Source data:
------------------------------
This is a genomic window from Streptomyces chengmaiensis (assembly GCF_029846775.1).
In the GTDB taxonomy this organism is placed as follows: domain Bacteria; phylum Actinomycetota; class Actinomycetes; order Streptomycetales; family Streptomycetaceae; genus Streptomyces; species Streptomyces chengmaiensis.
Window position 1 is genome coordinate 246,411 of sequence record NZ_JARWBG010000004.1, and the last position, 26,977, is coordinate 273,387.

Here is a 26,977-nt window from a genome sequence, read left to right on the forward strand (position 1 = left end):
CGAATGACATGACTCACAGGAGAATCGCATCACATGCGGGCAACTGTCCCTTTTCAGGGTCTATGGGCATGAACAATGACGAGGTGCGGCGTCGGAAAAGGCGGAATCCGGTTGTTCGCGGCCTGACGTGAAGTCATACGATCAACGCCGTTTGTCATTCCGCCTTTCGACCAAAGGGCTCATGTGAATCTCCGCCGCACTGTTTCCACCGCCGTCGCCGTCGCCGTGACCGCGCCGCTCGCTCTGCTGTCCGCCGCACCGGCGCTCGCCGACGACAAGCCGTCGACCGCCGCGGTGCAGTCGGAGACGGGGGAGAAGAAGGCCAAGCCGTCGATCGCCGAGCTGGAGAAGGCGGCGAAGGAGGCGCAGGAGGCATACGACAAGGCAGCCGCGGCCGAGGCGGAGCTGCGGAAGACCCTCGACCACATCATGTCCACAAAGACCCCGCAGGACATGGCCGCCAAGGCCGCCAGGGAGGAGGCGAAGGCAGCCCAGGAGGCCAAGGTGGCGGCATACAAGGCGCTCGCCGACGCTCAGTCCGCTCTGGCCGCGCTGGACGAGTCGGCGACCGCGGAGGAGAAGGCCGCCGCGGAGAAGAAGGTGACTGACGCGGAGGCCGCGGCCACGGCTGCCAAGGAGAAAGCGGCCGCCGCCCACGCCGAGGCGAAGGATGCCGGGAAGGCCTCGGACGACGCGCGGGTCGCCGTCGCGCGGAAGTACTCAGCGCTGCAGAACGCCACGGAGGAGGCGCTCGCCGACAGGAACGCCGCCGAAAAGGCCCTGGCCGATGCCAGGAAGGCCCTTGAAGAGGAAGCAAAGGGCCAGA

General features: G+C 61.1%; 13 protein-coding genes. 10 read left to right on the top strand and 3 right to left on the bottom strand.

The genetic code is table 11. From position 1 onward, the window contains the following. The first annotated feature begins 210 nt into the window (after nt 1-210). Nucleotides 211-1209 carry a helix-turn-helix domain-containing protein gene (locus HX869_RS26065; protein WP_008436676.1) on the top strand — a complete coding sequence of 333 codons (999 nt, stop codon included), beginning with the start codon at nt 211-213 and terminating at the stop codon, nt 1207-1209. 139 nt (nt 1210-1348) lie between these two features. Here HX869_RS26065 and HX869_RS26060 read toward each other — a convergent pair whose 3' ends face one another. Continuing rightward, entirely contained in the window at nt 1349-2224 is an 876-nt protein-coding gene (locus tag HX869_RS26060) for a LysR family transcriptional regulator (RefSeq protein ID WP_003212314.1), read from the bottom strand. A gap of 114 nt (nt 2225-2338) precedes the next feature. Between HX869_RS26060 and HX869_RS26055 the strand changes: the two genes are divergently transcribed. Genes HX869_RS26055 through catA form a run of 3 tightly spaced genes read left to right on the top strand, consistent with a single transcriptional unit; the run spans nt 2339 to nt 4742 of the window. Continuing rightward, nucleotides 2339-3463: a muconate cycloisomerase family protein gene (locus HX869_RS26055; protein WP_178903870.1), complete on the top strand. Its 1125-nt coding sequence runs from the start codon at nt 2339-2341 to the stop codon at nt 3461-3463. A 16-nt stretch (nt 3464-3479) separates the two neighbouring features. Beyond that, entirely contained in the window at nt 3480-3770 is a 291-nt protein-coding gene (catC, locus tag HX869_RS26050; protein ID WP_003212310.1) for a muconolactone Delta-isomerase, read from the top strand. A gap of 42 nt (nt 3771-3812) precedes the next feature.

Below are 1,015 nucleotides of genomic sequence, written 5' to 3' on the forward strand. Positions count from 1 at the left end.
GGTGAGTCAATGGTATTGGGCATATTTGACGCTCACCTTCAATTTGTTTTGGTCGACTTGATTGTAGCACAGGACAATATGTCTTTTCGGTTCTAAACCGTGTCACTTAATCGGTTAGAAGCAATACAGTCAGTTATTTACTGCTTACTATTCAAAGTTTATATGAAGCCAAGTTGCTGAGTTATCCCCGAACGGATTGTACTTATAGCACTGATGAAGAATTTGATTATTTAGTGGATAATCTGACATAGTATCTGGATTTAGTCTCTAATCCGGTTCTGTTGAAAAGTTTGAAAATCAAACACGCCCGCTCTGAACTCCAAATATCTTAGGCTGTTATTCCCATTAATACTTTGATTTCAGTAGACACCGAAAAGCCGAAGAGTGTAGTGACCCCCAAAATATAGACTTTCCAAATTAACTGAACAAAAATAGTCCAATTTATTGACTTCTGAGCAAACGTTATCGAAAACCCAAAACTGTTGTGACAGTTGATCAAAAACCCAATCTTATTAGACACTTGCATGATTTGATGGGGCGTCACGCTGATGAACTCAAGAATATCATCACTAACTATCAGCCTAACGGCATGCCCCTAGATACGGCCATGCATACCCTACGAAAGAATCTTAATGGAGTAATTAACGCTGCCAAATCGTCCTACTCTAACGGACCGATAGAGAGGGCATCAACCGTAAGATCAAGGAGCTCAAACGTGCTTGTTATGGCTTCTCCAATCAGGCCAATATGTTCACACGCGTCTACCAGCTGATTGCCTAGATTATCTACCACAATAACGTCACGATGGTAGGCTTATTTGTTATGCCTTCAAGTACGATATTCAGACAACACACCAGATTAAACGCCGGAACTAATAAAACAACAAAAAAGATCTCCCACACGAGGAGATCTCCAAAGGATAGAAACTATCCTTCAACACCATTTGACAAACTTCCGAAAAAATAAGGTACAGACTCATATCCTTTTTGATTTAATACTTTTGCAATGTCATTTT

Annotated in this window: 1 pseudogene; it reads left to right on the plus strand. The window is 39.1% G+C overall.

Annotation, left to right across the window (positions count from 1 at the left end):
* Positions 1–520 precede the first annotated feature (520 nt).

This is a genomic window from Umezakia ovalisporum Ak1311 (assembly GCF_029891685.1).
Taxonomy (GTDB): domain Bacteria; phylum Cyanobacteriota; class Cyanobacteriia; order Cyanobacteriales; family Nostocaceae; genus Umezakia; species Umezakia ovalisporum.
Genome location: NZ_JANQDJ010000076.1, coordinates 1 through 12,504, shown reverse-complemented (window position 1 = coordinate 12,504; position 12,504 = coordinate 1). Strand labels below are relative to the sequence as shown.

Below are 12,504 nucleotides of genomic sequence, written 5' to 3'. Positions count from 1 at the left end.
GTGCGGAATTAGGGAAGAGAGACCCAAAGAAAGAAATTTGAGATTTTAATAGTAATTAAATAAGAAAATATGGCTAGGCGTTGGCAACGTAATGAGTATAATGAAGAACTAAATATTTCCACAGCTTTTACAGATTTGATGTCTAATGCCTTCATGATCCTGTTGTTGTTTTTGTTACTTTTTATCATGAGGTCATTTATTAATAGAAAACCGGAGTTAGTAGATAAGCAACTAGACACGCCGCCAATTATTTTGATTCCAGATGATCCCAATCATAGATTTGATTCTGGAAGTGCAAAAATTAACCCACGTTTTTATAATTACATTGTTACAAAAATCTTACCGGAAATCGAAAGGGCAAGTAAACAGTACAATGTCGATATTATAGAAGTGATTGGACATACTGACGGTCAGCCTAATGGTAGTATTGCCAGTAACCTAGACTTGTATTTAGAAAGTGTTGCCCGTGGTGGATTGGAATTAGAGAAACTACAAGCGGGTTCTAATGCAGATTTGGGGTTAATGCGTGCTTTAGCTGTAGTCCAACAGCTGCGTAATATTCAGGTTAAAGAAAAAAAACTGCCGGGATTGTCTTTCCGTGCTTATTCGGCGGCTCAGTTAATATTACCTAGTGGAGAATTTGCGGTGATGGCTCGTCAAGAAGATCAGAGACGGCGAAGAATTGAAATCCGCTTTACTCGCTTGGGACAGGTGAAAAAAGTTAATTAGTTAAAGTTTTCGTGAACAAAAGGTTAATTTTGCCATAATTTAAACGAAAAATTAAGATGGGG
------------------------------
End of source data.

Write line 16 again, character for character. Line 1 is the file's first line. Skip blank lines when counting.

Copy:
Below are 12,504 nucleotides of genomic sequence, written 5' to 3'. Positions count from 1 at the left end.